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Richard Neutra
Richard Joseph Neutra (April 8, 1892 – April 16, 1970) was an Austrian American architect. Living and building for the majority of his career in Southern California, he came to be considered among the most important modernist architects.
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David Rittenhouse8.4.1732

Wikipedia (14 Mar 2013, 10:06)
David Rittenhouse (April 8, 1732 – June 26, 1796) was a renowned American astronomer, inventor, clockmaker, mathematician, surveyor, scientific instrument craftsman and public official. Rittenhouse was a member of the American Philosophical Society and the first director of the United States Mint.


Rittenhouse was born near Germantown, Philadelphia, Pennsylvania, in a small village called RittenhouseTown. This village is located along the stream Paper Mill Run; the stream itself a tiny tributary of the Wissahickon Creek.

When his uncle died, Rittenhouse inherited his uncle's set of carpentry tools and instructional books. Using his uncle's tools, he began a career as an inventor. Also at a young age, Rittenhouse showed a high level of intelligence by creating a working scale model of his grandfather's paper mill. He was self-taught and showed great ability in science and mathematics.

When Rittenhouse was 13 years of age, he had mastered Isaac Newton's laws of motion and gravity. As a young boy he loved to build scale models, such as a working waterwheel and a paper mill. Rittenhouse never went to elementary school and was completely self-educated from family books.

When he was 19, he started a scientific instrument shop at his father's farm in what is now East Norriton Township, Pennsylvania. His skill with instruments, particularly clocks, led him to construct two orreries (scale models of the solar system) for Rutgers University in New Jersey. In return for the gift, the college gave him a scholarship to attend the college enabling him to obtain a degree in philosophy. One of the orreries is currently in the library of the University of Pennsylvania and the other is at Peyton Hall of Princeton University.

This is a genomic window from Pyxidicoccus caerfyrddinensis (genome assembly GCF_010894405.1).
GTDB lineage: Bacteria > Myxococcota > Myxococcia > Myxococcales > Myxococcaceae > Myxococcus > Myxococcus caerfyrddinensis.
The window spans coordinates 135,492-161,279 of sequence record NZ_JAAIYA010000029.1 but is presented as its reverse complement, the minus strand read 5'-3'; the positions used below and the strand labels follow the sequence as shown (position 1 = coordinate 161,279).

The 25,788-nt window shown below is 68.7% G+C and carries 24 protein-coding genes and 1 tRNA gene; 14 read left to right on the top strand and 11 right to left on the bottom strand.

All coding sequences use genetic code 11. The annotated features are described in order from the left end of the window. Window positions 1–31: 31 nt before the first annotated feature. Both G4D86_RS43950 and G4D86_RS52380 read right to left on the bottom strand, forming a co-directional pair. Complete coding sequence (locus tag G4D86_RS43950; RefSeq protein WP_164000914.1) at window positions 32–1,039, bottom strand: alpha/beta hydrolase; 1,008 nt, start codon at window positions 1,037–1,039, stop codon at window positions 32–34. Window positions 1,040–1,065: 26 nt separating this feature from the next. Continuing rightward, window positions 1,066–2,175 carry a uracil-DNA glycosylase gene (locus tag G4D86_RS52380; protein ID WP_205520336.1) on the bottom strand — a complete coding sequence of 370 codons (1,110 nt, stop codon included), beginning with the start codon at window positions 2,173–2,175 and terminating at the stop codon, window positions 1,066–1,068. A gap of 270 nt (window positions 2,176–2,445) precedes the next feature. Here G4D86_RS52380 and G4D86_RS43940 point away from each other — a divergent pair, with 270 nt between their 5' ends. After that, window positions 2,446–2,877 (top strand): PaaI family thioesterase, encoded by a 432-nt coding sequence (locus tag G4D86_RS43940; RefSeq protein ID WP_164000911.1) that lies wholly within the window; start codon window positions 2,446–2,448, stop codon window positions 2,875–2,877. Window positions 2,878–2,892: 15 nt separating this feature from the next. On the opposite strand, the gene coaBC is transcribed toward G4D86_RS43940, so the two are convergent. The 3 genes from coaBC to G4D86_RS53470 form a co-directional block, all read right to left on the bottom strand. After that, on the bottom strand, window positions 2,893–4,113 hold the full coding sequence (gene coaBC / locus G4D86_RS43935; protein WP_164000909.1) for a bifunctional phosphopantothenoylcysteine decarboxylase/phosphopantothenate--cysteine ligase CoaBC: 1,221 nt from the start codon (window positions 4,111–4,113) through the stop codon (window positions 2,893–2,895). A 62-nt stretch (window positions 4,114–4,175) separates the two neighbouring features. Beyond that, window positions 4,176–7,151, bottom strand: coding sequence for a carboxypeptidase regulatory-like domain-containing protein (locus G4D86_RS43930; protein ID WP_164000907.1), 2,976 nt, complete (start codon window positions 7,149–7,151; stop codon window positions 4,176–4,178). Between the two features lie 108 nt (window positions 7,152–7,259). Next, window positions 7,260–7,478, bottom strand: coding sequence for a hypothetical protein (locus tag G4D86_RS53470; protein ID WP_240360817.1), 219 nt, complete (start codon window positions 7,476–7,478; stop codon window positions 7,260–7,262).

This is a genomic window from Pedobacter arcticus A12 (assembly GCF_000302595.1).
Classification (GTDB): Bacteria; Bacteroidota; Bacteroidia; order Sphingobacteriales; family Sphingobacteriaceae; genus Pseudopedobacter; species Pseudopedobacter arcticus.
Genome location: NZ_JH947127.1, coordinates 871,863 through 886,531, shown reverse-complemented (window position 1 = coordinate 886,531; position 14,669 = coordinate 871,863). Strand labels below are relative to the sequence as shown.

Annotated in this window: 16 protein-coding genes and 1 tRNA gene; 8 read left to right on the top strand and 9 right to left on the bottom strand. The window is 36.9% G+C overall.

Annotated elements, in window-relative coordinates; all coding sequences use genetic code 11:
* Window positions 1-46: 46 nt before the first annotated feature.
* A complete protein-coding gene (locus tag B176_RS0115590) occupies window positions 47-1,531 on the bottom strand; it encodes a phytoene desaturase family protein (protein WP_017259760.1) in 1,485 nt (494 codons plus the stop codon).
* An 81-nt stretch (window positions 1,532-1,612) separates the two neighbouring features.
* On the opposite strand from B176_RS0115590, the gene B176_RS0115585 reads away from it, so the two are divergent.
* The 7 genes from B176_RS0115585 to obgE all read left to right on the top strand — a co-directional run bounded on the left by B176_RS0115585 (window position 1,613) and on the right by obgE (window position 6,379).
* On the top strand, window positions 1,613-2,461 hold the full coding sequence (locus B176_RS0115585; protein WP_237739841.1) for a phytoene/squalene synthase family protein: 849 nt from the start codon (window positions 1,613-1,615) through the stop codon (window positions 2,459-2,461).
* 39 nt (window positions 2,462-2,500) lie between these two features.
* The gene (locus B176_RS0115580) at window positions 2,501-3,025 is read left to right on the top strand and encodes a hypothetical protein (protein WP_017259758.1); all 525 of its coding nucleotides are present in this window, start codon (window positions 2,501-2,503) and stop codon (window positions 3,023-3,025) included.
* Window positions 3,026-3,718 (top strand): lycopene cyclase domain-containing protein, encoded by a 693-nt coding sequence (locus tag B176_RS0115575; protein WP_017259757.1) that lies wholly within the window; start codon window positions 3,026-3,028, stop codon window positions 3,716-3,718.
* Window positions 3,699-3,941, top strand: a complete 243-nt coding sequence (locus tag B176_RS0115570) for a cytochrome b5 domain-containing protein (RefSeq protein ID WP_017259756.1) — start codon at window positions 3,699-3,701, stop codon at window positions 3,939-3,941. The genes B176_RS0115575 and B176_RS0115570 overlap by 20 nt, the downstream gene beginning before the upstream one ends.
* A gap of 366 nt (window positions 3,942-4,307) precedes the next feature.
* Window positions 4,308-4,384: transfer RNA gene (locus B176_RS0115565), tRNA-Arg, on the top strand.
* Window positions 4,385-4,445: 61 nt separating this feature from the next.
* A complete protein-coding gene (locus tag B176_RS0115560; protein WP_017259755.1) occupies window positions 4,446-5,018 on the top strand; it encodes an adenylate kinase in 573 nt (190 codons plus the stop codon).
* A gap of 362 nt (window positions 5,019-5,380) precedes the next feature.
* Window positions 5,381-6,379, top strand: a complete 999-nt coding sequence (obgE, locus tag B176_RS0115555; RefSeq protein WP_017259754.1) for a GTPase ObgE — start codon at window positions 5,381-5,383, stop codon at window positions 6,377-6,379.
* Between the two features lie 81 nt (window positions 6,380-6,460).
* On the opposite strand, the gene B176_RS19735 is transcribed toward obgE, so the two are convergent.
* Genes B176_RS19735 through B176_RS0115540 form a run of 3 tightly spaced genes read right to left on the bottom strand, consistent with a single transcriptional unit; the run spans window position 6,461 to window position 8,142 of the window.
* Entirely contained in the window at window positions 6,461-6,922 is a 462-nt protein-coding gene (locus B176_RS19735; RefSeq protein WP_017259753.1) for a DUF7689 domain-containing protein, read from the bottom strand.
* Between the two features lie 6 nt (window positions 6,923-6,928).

At the age of 28, he published his first mathematical paper; this is one of many papers published throughout his life.

Rittenhouse was one of the first to build a telescope in the United States. His telescope, which utilized natural spider silk to form the reticle, was used to observe and record part of the transit of Venus across the sun on June 3, 1769, as well as the planet's atmosphere.

In 1781 Rittenhouse became the first American to sight Uranus.

In 1784 Rittenhouse, surveyor Andrew Ellicott and their crew completed the unfinished survey of the Mason Dixon line to the southwest corner of Pennsylvania, 5 degrees of longitude from the Delaware River.

In 1785 Rittenhouse made perhaps the first diffraction grating using 50 hairs between two finely threaded screws, with an approximate spacing of about 100 lines per inch. This was roughly the same technique that Joseph von Fraunhofer used in 1821 for his wire diffraction grating.

In 1813 Rittenhouse's nephew (and American Philosophical Society member) William Barton published a biography, Memoirs of the life of David Rittenhouse. Former president Thomas Jefferson ordered six copies directly from the author.

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